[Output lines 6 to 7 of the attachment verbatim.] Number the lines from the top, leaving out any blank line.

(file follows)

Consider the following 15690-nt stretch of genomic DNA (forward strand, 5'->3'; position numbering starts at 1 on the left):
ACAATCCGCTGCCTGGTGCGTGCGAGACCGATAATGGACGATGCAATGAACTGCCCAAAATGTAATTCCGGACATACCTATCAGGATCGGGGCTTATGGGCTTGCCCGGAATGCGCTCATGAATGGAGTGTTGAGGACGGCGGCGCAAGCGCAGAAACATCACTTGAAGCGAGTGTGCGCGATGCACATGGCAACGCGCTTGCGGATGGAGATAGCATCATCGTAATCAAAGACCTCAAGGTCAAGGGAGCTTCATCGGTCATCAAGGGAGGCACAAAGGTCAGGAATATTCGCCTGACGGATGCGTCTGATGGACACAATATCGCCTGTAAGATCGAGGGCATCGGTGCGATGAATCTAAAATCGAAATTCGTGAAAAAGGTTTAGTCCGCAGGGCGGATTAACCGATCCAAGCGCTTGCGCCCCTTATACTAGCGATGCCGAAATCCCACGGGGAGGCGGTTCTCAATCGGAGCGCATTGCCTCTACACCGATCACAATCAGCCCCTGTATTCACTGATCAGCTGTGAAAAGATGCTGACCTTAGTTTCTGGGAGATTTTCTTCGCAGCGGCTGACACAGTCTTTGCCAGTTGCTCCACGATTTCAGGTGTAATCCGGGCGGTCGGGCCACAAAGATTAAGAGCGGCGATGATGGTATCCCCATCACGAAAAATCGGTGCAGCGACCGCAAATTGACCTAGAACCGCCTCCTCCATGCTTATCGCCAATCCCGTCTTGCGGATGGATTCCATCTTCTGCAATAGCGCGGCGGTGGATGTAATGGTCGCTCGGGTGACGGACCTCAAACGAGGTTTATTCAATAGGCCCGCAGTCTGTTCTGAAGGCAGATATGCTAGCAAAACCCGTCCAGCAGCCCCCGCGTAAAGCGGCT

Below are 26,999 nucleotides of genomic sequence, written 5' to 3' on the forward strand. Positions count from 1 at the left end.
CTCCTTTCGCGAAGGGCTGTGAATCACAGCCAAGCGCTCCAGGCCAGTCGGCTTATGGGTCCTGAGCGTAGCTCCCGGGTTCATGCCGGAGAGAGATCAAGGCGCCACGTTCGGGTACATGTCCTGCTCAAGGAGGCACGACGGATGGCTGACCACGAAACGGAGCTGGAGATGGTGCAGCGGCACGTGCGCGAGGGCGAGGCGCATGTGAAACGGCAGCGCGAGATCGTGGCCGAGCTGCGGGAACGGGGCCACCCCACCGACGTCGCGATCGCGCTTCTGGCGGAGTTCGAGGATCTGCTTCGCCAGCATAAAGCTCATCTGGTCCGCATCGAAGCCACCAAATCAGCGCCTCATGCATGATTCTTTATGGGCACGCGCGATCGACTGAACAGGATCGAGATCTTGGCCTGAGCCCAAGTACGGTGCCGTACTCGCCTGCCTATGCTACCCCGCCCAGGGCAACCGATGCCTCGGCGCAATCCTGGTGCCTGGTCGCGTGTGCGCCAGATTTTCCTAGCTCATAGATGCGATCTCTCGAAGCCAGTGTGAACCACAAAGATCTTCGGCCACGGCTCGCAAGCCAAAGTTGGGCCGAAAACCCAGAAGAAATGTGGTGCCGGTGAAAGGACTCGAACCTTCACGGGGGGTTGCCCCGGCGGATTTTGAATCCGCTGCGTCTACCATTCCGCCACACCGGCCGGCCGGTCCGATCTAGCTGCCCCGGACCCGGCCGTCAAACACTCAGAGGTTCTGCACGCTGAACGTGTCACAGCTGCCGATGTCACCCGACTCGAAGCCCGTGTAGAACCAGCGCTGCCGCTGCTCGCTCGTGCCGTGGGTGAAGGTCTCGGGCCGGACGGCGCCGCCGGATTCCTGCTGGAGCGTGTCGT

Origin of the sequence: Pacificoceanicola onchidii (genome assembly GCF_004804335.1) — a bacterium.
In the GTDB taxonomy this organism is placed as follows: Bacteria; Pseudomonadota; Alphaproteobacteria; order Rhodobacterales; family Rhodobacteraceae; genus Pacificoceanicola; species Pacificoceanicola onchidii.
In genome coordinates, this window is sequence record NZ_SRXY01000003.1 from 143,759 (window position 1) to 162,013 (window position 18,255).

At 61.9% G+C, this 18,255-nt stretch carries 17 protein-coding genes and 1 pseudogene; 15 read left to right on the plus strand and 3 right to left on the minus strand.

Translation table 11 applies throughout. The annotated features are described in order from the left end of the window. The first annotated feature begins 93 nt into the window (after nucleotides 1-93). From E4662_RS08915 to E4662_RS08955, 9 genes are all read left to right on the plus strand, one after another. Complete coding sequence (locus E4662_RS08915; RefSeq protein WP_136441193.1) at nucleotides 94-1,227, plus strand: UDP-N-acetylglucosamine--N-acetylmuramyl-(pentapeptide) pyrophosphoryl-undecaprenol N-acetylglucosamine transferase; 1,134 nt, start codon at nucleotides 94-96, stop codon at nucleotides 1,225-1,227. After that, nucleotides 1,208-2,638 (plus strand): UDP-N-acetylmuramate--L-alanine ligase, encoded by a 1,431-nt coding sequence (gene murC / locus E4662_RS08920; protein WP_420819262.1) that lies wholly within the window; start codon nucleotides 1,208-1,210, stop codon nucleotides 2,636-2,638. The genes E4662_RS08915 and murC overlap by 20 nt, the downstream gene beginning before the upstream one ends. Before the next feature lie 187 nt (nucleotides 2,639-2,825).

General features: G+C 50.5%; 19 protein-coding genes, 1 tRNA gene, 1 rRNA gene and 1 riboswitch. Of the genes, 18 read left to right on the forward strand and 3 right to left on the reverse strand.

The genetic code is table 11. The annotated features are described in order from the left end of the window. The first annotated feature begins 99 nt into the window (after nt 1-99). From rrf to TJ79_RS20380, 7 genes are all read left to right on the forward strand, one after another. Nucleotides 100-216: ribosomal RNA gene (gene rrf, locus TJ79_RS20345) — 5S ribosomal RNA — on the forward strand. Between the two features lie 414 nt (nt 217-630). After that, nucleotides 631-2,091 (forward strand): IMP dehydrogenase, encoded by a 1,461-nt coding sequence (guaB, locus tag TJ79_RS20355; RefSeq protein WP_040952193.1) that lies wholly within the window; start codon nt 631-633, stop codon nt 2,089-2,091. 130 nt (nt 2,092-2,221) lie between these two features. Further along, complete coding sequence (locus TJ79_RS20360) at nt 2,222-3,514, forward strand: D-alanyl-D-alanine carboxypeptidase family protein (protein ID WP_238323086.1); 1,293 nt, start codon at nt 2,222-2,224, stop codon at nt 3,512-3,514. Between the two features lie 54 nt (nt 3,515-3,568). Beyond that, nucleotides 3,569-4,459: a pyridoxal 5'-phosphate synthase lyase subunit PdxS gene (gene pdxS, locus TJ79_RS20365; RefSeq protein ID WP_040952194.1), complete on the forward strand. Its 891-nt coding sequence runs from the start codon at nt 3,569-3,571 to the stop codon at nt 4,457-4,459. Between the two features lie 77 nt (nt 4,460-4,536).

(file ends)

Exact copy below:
In the GTDB taxonomy this organism is placed as follows: Bacteria; Pseudomonadota; Alphaproteobacteria; order Rhodobacterales; family Rhodobacteraceae; genus Pacificoceanicola; species Pacificoceanicola onchidii.
In genome coordinates, this window is sequence record NZ_SRXY01000003.1 from 143,759 (window position 1) to 162,013 (window position 18,255).